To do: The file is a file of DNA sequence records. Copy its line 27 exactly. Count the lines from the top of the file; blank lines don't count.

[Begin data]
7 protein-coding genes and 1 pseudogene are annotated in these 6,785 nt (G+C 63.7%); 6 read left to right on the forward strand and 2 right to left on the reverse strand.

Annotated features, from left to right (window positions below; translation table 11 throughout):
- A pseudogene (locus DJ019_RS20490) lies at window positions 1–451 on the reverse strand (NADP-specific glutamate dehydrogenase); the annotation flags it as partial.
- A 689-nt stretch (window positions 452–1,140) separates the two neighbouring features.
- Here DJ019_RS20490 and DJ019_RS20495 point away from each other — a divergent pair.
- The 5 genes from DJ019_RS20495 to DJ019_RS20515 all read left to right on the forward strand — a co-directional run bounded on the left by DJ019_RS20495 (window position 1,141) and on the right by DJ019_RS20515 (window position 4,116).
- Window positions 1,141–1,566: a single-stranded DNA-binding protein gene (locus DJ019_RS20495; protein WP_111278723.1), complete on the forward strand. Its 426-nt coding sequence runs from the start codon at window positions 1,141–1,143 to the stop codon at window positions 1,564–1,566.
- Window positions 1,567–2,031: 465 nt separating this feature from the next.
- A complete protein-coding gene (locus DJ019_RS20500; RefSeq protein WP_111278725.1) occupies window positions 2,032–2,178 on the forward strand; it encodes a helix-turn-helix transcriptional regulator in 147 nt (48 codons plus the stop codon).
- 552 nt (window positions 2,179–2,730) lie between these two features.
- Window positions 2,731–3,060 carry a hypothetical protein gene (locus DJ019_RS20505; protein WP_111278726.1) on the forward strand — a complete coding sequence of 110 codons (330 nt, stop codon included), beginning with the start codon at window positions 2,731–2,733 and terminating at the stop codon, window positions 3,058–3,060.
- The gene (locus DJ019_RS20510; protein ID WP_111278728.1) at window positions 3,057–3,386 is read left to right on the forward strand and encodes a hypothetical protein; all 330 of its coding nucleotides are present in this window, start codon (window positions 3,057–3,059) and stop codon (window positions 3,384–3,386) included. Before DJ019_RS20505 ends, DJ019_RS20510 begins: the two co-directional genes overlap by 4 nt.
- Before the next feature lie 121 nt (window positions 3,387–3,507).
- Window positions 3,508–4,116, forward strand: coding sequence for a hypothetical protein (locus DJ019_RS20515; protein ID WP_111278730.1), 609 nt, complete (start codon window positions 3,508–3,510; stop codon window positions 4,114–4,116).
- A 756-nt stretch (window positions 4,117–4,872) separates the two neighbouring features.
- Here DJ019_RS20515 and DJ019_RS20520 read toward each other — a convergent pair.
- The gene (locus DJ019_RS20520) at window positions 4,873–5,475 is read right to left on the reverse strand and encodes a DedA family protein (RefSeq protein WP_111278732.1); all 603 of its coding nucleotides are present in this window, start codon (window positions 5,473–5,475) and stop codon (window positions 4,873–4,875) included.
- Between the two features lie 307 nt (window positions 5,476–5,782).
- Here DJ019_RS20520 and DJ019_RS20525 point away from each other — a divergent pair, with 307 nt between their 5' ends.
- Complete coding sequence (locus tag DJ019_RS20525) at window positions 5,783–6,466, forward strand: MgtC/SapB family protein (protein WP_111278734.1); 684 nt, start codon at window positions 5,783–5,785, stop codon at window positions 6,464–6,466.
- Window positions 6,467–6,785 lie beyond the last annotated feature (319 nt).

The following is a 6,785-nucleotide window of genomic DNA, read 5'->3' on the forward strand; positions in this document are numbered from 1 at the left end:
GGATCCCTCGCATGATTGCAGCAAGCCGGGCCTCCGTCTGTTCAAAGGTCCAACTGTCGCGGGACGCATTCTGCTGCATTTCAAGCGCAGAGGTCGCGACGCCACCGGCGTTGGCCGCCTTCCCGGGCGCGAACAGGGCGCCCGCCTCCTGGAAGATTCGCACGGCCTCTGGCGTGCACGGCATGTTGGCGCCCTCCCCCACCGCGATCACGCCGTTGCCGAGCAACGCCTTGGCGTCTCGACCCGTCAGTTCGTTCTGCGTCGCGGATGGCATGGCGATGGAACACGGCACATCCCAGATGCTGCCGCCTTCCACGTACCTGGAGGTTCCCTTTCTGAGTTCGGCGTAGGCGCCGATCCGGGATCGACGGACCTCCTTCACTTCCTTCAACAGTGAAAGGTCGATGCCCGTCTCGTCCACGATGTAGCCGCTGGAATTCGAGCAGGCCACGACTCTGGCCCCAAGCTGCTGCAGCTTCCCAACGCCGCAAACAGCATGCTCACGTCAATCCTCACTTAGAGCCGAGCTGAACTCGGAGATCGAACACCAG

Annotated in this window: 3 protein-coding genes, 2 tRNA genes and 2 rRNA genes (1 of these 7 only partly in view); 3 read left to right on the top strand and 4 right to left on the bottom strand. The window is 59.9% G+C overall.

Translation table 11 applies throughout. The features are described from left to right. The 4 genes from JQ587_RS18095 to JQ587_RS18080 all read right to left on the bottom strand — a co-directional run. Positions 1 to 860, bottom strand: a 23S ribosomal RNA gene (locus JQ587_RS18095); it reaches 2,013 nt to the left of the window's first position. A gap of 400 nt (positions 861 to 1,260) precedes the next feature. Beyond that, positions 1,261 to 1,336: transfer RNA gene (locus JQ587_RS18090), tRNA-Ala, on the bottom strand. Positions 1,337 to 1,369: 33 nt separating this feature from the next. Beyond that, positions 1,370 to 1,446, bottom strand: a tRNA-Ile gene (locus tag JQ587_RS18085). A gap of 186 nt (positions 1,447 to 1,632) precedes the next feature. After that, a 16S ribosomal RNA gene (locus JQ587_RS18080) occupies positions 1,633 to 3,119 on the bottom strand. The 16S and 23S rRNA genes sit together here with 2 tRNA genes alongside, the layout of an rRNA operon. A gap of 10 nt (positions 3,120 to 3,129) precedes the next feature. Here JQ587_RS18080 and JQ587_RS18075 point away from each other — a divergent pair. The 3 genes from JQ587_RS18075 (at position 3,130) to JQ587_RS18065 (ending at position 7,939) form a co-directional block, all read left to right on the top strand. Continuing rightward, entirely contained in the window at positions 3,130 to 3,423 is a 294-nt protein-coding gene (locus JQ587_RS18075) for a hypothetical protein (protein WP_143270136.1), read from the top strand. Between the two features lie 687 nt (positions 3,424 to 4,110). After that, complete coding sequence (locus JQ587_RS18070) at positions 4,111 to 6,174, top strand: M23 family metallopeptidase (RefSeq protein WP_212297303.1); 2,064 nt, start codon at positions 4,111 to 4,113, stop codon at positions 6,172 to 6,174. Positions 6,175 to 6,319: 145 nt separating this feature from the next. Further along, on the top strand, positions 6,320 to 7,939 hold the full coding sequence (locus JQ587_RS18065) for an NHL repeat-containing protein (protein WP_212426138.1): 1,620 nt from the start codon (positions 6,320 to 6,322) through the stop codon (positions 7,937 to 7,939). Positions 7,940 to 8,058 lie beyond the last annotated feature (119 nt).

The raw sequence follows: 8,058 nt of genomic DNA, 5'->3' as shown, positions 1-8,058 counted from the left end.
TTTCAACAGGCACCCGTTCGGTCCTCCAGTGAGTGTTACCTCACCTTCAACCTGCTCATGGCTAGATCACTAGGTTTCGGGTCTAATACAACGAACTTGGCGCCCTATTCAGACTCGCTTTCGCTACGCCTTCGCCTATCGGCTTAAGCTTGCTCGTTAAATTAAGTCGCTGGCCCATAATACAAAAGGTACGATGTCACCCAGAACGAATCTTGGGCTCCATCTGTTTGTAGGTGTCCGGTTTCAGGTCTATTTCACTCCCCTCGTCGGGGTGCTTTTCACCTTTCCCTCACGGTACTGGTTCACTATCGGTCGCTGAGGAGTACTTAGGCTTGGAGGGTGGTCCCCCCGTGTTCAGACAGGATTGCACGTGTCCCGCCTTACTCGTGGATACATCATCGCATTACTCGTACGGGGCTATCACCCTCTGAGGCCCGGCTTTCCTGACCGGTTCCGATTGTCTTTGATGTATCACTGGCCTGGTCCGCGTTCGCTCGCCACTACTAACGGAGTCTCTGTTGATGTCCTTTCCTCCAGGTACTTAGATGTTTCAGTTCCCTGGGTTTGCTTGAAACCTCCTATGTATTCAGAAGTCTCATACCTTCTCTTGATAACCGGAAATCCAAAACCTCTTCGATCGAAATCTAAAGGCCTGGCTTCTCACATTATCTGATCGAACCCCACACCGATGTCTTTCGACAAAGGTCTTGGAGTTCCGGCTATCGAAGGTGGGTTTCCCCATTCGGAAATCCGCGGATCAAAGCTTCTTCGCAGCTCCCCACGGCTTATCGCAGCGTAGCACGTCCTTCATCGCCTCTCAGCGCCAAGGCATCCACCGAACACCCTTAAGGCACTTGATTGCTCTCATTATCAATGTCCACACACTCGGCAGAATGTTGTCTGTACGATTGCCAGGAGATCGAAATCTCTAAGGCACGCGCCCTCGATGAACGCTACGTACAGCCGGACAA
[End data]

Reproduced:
TTTCAACAGGCACCCGTTCGGTCCTCCAGTGAGTGTTACCTCACCTTCAACCTGCTCATGGCTAGATCACTAGGTTTCGGGTCTAATACAACGAACTTGGCGCCCTATTCAGACTCGCTTTCGCTACGCCTTCGCCTATCGGCTTAAGCTTGCTCGTTAAATTAAGTCGCTGGCCCATAATACAAAAGGTACGATGTCACCCAGAACGAATCTTGGGCTCCATCTGTTTGTAGGTGTCCGGTTTCAGGTCTATTTCACTCCCCTCGTCGGGGTGCTTTTCACCTTTCCCTCACGGTACTGGTTCACTATCGGTCGCTGAGGAGTACTTAGGCTTGGAGGGTGGTCCCCCCGTGTTCAGACAGGATTGCACGTGTCCCGCCTTACTCGTGGATACATCATCGCATTACTCGTACGGGGCTATCACCCTCTGAGGCCCGGCTTTCCTGACCGGTTCCGATTGTCTTTGATGTATCACTGGCCTGGTCCGCGTTCGCTCGCCACTACTAACGGAGTCTCTGTTGATGTCCTTTCCTCCAGGTACTTAGATGTTTCAGTTCCCTGGGTTTGCTTGAAACCTCCTATGTATTCAGAAGTCTCATACCTTCTCTTGATAACCGGAAATCCAAAACCTCTTCGATCGAAATCTAAAGGCCTGGCTTCTCACATTATCTGATCGAACCCCACACCGATGTCTTTCGACAAAGGTCTTGGAGTTCCGGCTATCGAAGGTGGGTTTCCCCATTCGGAAATCCGCGGATCAAAGCTTCTTCGCAGCTCCCCACGGCTTATCGCAGCGTAGCACGTCCTTCATCGCCTCTCAGCGCCAAGGCATCCACCGAACACCCTTAAGGCACTTGATTGCTCTCATTATCAATGTCCACACACTCGGCAGAATGTTGTCTGTACGATTGCCAGGAGATCGAAATCTCTAAGGCACGCGCCCTCGATGAACGCTACGTACAGCCGGACAA